They found it intimidating but when a comedian started making jokes every two sentences about the chess game, they were able to get in and go further. Again, like in advertising, you have to target a new audience. In chess too, this works perfectly.
How much has the use of Artificial Intelligence (AI) impacted chess and is it a positive change?
Anand: Talking about AI, it’s a good thing. It has changed the dynamics and you can’t fight it. But there’s a specific reason why I find it good. It means that the cost and effort of training is continuously dropping, as the most sophisticated training methods become available to every computer and every mobile device. It becomes easier and easier to train and improve yourself.
But, equally, I want to emphasize that the real benefit is for countries which have no chess tradition or no existing chess work. These people are no longer cut off anymore. They used to be, when they needed to travel somewhere to meet someone to play chess. Now, they have it on their phones or computers.
This is what AI has done. It will only increase the reach of the game. Inevitably, the central world chess has to adapt to this new order, but then it’s growing the game and that’s good in itself. So the sport has to adapt and this is one of those things I’ll try to focus on, if elected to the post. These are fantastic times for chess and we should grab the opportunities.
Does AI make too much of a difference now in how you prepare for a game? And what happens if a talented chess player lacks access to AI-based programmes?
Anand: AI is rewriting the game. I’ll tell you why. We all grew up with legendary champions and some of the games that they had played. And this is the basis of chess learning. You study the legendary champions’ game and try to build on that. Well, AI is showing that there are thousand other approaches to learn, which haven’t been tried but which are also interesting. I am not going to study the new conclusions. I am only going to work on the old ones because you have to adapt to these new methods. As far access is concerned, there isn’t a contradiction. Access is becoming cheaper and easier, it will mean that those who don’t have access will now get it. I feel that the digital divide as such is a real problem, but we can operate at two levels. One is as the technology itself becomes easier to access. It’s important for the federations world over to make an effort to make sure that everyone has access. If you go to a village and they don’t have access, we will set it up…that should be the approach. And we have to speed it up, amplify it. It’s wonderful that we are riding that wave. We don’t have a choice. If we don’t use AI, someone else will be better than us. So, we can’t resist it.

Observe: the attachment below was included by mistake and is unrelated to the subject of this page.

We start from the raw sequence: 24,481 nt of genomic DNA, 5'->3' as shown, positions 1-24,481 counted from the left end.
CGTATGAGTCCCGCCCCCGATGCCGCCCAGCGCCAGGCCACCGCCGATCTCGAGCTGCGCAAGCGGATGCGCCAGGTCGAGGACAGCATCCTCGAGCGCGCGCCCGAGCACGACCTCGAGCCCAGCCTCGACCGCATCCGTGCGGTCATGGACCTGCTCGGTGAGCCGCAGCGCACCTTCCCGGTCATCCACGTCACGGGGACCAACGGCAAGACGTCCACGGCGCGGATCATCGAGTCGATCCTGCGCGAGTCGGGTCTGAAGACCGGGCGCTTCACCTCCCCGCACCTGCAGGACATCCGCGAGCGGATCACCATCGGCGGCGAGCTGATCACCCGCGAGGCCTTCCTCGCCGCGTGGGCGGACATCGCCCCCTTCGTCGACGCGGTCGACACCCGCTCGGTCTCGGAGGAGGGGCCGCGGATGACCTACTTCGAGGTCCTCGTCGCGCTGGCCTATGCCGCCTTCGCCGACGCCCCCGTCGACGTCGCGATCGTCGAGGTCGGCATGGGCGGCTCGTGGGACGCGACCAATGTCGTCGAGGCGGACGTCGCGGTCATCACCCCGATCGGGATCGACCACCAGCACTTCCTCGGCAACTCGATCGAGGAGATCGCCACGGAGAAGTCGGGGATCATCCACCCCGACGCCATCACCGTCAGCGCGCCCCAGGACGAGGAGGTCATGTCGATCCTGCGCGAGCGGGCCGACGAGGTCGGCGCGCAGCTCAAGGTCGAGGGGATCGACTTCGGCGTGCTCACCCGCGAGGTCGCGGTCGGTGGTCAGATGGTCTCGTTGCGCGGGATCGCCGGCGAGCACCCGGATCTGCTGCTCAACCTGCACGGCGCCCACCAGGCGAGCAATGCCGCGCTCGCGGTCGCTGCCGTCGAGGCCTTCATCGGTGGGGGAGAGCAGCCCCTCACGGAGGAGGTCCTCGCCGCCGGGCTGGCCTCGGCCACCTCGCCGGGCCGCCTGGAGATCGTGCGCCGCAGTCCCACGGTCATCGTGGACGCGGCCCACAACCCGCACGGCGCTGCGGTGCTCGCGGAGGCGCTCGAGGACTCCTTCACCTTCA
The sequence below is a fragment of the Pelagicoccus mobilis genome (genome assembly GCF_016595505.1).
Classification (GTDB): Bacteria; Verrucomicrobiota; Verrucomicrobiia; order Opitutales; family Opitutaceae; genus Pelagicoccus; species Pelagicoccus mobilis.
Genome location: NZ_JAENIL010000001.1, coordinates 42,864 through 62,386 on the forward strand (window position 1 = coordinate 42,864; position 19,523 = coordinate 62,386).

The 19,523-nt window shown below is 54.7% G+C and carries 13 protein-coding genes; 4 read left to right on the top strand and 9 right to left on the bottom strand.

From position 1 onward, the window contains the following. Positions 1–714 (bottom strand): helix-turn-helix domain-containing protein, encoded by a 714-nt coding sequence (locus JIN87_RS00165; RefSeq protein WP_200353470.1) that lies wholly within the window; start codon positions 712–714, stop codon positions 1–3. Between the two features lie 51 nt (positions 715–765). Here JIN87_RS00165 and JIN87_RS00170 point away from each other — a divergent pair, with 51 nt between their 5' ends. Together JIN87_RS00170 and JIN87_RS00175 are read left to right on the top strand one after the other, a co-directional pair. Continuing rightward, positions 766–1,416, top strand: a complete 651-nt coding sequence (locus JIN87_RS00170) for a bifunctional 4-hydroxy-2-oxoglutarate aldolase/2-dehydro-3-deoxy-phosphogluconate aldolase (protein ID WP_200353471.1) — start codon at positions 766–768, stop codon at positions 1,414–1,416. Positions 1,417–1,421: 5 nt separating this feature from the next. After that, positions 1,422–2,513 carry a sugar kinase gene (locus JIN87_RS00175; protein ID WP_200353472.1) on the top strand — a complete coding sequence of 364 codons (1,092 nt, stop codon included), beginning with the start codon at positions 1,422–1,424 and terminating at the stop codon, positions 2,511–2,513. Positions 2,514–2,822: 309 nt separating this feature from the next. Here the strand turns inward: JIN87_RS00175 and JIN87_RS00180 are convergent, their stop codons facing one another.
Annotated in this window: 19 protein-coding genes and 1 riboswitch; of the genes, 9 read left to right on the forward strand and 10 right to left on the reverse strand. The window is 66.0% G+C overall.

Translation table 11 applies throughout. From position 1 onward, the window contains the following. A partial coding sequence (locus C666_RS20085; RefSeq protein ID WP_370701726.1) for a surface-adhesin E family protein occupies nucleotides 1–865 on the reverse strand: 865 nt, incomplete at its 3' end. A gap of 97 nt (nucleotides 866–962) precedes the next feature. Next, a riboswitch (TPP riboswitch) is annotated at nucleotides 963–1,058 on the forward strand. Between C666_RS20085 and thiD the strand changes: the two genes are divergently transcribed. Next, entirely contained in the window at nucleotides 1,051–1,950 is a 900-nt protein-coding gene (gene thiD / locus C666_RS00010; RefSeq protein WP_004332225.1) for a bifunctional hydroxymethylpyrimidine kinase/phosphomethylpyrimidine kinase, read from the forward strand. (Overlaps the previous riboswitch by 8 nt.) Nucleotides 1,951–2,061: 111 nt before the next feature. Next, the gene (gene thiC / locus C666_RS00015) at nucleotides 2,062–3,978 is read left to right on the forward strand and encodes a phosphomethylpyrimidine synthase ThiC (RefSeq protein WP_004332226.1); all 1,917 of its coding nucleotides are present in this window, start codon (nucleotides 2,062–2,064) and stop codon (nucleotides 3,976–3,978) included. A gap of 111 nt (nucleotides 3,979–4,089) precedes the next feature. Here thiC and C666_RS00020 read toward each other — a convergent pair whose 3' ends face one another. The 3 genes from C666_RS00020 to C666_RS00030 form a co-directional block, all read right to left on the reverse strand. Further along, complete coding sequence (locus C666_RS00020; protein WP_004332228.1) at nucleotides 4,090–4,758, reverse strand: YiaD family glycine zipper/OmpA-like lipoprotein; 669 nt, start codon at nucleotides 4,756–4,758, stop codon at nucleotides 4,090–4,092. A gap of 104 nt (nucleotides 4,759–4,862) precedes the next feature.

The Olympiad without Russia is like having a football World Cup without Brazil. What’s your take? Should countries at war stop participating in international tournaments?
Anand: Well, this is an exceptional circumstance here. Obviously, everyone hopes that the situation doesn’t continue for long and there’s some sort of peace to be found before the next Olympiad. But, for this Olympiad, there’s nothing to be done. This is just one of those things we have to accept and move on. Even without Brazil, you can have a good World Cup. But, we should also appreciate the fact that India has been able to host the Olympiad in three months. It’s a miracle.
How has the government been helping Anand diplomatically in his campaigning as FIDE deputy president?
Thakur: It’s an honour for the country to have representatives from India at the top level who are able to win elections at the international federations and associations. It helps because they are much more aware of what is happening at the policy level and also they can bring international events to India. So, whenever and wherever required, anyone who will be approaching the government for any kind of elections, we will help from our side. We will look into it very seriously.